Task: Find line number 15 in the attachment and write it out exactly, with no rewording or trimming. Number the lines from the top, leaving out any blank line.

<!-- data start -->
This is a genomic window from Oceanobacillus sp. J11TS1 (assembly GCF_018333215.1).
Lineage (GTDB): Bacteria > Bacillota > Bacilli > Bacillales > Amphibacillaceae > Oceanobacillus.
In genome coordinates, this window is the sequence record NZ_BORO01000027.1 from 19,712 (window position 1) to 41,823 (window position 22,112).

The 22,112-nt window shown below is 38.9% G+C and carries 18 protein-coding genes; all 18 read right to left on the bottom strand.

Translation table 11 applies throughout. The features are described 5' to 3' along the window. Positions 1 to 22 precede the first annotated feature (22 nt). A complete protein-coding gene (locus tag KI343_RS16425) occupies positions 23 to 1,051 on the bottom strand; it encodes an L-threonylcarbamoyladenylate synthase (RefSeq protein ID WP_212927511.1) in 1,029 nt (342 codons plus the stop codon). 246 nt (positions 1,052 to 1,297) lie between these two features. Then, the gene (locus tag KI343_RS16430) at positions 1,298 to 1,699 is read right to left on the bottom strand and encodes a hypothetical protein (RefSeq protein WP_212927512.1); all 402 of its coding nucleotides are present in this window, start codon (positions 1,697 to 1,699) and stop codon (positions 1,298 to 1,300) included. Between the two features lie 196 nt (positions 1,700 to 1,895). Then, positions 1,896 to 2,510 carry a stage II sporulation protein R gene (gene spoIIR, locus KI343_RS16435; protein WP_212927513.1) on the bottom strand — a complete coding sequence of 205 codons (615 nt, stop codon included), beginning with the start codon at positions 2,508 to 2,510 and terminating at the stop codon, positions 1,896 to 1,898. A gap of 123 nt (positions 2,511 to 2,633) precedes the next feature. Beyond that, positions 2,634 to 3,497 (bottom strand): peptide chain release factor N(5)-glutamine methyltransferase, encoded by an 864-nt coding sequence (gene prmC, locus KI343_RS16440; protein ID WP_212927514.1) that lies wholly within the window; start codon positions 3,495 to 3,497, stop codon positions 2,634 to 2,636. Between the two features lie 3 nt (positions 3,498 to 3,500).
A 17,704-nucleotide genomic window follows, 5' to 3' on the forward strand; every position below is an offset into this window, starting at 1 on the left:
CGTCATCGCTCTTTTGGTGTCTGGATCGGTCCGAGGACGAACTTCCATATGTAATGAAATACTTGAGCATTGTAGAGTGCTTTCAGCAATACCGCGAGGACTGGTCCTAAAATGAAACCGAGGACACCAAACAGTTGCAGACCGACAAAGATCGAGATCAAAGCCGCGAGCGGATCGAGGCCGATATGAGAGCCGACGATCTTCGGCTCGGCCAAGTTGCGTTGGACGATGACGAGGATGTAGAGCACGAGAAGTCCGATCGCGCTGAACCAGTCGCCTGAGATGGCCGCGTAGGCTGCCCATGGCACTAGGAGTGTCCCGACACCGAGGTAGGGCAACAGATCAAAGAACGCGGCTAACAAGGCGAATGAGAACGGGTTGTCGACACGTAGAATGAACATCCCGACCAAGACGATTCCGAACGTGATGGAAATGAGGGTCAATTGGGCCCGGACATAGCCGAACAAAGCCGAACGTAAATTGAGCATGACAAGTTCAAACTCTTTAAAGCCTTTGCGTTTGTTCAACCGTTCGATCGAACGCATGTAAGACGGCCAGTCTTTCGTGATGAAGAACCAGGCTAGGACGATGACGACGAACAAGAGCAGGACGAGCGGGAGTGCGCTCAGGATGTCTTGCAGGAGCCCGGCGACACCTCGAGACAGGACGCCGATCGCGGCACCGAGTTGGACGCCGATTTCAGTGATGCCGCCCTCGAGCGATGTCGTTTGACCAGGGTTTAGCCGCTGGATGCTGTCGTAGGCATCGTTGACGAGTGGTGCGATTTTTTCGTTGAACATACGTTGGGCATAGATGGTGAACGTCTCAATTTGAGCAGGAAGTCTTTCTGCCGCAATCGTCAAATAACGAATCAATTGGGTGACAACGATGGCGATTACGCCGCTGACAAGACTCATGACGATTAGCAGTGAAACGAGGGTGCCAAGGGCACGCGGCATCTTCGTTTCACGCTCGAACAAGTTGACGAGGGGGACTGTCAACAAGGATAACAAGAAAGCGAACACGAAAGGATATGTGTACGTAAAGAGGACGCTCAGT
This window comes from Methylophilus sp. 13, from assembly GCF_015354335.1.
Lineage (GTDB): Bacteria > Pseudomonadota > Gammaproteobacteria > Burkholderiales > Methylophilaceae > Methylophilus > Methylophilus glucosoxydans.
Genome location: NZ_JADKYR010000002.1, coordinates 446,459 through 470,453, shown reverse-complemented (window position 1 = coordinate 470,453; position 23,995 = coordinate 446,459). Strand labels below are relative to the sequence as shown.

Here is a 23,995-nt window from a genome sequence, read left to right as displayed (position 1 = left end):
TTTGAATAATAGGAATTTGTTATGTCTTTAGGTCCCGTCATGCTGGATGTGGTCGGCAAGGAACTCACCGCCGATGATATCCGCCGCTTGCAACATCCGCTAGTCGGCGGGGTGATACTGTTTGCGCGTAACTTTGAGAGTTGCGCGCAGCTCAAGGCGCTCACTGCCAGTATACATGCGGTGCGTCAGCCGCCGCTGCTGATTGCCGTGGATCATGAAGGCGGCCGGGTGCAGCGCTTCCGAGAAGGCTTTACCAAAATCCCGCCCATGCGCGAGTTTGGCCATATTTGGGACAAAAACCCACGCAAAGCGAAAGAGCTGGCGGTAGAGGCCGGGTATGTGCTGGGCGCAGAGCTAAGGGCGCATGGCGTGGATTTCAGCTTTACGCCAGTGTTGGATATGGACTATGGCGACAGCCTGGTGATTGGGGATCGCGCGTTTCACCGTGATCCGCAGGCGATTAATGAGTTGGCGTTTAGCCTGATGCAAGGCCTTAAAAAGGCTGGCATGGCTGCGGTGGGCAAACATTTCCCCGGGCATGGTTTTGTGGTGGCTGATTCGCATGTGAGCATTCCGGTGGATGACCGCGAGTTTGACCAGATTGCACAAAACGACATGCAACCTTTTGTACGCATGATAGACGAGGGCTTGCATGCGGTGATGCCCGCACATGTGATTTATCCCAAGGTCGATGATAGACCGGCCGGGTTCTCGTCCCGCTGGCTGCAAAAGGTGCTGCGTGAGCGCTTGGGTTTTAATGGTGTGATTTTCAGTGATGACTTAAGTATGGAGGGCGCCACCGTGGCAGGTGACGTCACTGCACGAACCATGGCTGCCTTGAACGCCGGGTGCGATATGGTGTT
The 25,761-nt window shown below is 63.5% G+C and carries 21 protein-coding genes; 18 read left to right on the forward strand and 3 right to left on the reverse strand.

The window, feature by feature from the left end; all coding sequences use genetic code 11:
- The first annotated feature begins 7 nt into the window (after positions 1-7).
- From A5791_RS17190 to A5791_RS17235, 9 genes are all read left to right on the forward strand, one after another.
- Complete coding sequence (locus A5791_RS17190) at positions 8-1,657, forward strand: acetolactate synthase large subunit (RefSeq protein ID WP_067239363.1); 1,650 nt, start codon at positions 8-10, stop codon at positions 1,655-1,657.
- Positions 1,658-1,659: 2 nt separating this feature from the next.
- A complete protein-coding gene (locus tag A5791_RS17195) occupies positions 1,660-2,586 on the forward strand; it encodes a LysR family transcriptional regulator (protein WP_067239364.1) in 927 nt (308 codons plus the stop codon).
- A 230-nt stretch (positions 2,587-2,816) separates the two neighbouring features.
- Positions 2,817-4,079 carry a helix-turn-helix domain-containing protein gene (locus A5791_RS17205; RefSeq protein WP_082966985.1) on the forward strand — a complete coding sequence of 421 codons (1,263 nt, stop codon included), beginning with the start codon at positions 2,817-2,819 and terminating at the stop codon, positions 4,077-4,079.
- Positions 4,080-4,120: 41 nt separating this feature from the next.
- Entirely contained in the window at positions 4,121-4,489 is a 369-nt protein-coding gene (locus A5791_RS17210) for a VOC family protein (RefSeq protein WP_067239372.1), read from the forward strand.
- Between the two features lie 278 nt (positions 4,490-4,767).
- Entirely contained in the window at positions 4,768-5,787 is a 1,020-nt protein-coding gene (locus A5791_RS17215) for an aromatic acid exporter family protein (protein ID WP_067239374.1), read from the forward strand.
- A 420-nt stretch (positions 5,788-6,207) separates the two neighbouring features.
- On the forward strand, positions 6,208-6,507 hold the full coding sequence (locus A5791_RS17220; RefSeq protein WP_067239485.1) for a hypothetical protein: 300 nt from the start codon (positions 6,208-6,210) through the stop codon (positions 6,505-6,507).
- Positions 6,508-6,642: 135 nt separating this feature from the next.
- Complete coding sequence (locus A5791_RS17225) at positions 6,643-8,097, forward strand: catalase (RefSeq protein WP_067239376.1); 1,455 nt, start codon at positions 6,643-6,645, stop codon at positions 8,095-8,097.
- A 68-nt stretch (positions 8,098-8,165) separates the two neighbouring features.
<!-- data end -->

- The first annotated feature begins 7 nt into the window (after positions 1-7).